Switzerland: New Limitation On Holiday Homes In Switzerland

Last Updated: 12 July 2012
Article by Marco A. Rizzi and Yves Meili

1. Background

Switzerland has well known limitations on the purchase of residential properties by foreigners (Lex Koller). Swiss citizens and residents, however, are free to build and purchase unlimited numbers of residential properties at the place(s) of their choice. It has traditionally been within the competence and discretion of each municipality to designate land for construction and to determine what extent of spatial expansion and development is appropriate. Due to strong demand and the seasonality of mountain tourism, popular holiday destinations (such as Verbier, Zermatt, St. Moritz, Gstaad or Klosters) have always had a challenging task in this respect. On the one hand, they have to preserve their landscapes and ensure the affordability of land for local residents, on the other hand they need to stimulate the regional economy and create jobs. At present in the most popular tourist locations, holiday homes often account for some 50 % to 70 % of the total residential market. In these areas, construction has been booming for several years. Attempts to control or limit such activities through local legislation have led to a further jump in already high prices.

2. The Initiative on the Limitation of "Second Homes"

On 11 March 2012, the Swiss voters unexpectedly approved an initiative setting a strong limitation on "second homes". This results in the introduction of a new article in the Swiss Constitution which will impose upon municipalities in the whole country a maximum thres-hold of 20 percent on "second homes", both in terms of number of residential units and of gross dwelling area. The unexpected success of the initiative has created political tensions, as it was approved with a very narrow margin (50.6 % of votes in favour) and, ultimately, due to the support of voters from areas not affected by the initiative's consequences. The new limitation needs to be implemented through federal legislation and will override existing cantonal and municipal regulations. While many questions remain as to how the limitation can and will be implemented and enforced, it has the potential to affect the real estate market of the best-known tourist areas substantially and, hence, their economy in general.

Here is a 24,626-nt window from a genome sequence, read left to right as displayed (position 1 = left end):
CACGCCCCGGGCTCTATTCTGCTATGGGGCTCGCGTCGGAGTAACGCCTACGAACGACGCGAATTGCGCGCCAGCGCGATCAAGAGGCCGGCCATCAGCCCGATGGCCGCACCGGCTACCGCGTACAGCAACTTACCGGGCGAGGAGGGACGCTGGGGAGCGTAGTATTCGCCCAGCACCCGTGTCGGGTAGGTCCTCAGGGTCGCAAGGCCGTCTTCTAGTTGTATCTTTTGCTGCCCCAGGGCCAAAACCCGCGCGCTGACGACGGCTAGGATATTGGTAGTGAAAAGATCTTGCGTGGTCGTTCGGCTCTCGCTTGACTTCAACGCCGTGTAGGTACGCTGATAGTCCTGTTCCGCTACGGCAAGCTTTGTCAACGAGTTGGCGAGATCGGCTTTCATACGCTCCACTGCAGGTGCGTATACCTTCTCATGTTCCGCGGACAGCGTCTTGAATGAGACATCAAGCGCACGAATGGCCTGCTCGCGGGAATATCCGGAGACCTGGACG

3. What Properties are Affected?

The approved amendment of the Constitution needs clarification in various points. Uncertainty starts with the new constitutional term "second home", which is a novelty. It is not clear under what prerequisites residential space will qualify as a "second home" and therefore be subject to limitation as described above. The Parliament must provide the necessary definitions and specifications to the new article of the Constitution. Whereas in the public understanding the term describes privately owned residential space which is only used on a few occasions per year (notably for holiday purposes), there is no legal definition at federal level. Municipalities that had already implemented cantonal and/or municipal regulation of the "second home" market, created different and heterogeneous definitions. Whereas e.g. in Samedan (Engadin, Canton Graubünden) a "second home" is restrictively defined as any residential unit not serving as the permanent domicile of its resident, other municipalities have a more liberal understanding, such as St. Moritz (being only 7 km from Samedan), which includes temporarily used residential space in the definition of a "primary home" to the extent the same is also used for business or educational purposes.

4. What are the Consequences for Existing "Second Homes"?

It is expected that existing "second homes" will preserve their current status, even in a municipality with a high percentage of this type of property, and can be sold to third parties without any restriction on their future use. Any other solution (such as, e.g., introduction of selling restrictions as a "primary home" only) would raise a number of issues in connection with violation of the constitutional right of property and (material) expropriation. On the other hand, it is to be expected that once a "second home" changes its nature to a permanently used property (or a "primary home"), it will not be possible to convert it back unless the percentage of "second homes" in the respective municipality drops below the threshold again (the municipalities will have an obligation to monitor and report annually on the development of their "second home" markets).

However, if a property is used by a resident with permanent domicile, such property, notwithstanding its actual use, will, again, most likely qualify as a "primary home" and, thus, may only be sold to someone who will use it as a permanent domicile.